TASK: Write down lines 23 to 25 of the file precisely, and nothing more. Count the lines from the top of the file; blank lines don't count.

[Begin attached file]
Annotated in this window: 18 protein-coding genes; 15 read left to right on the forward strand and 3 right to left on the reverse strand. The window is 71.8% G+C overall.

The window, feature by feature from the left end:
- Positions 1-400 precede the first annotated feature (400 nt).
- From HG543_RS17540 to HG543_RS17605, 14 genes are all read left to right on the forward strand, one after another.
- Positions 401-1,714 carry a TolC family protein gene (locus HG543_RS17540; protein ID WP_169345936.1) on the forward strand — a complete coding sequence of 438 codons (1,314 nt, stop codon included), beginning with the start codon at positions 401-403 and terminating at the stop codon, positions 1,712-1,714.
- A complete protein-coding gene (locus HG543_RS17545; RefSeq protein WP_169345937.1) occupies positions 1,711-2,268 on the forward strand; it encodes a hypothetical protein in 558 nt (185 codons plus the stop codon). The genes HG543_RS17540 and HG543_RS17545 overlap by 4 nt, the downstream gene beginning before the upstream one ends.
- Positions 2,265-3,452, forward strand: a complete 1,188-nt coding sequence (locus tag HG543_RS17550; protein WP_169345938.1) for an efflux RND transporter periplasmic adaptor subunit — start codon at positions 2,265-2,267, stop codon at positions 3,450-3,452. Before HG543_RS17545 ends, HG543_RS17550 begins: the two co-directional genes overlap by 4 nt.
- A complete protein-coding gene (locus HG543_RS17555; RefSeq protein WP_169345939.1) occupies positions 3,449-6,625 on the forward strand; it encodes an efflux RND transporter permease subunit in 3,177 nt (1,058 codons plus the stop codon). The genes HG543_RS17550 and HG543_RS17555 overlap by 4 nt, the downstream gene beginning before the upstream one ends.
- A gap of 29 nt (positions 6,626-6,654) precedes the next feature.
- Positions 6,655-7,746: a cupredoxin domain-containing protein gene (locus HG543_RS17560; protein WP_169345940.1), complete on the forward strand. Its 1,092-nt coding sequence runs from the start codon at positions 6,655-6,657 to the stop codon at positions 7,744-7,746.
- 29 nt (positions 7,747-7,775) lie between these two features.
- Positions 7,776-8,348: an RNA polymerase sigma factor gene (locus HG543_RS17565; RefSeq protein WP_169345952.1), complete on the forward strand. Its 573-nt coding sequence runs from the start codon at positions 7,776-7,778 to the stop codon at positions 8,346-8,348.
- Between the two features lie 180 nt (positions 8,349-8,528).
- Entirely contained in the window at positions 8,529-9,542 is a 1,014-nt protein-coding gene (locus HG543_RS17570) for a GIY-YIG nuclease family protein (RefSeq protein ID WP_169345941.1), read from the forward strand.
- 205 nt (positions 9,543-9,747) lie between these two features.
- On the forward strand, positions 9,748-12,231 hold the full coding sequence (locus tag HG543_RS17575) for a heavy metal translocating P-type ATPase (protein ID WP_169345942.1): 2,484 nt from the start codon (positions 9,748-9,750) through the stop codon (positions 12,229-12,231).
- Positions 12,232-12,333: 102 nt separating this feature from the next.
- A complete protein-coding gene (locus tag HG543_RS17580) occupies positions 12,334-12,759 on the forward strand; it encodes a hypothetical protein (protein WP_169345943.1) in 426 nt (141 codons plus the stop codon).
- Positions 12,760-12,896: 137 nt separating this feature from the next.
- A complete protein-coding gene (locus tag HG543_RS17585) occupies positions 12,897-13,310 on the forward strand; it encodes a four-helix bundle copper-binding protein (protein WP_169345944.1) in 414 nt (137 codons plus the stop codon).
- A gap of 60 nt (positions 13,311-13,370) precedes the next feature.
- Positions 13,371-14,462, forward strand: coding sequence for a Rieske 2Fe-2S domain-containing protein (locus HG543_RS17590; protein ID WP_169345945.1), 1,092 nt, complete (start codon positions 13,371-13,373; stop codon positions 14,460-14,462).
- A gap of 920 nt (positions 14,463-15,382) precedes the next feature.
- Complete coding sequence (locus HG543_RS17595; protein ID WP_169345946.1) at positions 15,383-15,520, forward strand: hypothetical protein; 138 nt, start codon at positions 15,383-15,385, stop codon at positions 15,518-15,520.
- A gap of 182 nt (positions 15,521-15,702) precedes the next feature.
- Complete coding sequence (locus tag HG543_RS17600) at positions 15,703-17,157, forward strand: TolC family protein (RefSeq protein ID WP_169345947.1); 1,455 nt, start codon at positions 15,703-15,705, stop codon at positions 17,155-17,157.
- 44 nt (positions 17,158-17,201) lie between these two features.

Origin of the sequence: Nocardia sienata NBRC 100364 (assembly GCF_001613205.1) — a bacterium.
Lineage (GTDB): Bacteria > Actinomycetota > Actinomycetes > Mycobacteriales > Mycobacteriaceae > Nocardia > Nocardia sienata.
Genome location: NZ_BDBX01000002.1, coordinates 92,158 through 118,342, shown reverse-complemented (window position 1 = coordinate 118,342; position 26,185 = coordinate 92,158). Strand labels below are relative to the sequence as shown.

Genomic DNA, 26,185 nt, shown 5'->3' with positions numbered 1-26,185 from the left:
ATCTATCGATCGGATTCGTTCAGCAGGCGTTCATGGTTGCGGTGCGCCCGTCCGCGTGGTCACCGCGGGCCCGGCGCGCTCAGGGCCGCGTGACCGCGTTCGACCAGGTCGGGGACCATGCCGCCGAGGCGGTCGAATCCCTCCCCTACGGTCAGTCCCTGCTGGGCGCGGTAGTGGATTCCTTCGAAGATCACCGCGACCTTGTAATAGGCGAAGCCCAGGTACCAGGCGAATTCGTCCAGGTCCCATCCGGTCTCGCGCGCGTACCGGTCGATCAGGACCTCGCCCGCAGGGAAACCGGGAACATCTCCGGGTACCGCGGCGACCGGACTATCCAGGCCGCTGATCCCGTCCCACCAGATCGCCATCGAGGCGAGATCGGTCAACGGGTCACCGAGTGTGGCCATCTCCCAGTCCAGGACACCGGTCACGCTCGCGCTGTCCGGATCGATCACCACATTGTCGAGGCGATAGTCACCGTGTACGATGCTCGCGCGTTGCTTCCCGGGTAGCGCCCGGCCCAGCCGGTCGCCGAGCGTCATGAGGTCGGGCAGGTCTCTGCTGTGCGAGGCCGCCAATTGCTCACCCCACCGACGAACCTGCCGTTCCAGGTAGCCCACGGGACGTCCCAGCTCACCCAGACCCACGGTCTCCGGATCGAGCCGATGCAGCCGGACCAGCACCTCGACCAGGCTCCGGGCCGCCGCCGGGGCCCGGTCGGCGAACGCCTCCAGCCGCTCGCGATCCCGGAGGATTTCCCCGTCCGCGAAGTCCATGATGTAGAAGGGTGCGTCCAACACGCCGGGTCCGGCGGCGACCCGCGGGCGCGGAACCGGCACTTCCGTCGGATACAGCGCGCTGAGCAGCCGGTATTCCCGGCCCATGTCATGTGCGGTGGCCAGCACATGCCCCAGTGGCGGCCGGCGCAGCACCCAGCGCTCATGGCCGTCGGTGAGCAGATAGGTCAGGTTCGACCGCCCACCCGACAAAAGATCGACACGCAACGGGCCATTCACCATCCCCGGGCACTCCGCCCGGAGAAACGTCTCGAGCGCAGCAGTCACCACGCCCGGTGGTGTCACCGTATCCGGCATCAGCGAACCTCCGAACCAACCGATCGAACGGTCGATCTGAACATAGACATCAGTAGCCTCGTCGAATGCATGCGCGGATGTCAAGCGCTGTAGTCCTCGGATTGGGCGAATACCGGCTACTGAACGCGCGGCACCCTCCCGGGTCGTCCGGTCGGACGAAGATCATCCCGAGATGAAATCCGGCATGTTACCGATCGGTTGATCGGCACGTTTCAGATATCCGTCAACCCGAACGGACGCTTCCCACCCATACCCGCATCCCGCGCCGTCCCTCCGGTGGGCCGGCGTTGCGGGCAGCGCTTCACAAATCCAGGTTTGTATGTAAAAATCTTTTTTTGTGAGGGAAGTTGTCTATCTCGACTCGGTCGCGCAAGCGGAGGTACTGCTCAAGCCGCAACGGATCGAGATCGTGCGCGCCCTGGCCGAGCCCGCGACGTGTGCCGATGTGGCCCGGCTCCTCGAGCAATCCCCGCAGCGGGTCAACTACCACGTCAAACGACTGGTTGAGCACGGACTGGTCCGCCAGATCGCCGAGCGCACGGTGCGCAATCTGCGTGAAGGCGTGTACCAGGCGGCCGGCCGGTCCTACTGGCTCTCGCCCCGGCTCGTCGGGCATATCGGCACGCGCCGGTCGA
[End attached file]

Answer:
- A gap of 920 nt (positions 14,463-15,382) precedes the next feature.
- Complete coding sequence (locus HG543_RS17595; protein ID WP_169345946.1) at positions 15,383-15,520, forward strand: hypothetical protein; 138 nt, start codon at positions 15,383-15,385, stop codon at positions 15,518-15,520.
- A gap of 182 nt (positions 15,521-15,702) precedes the next feature.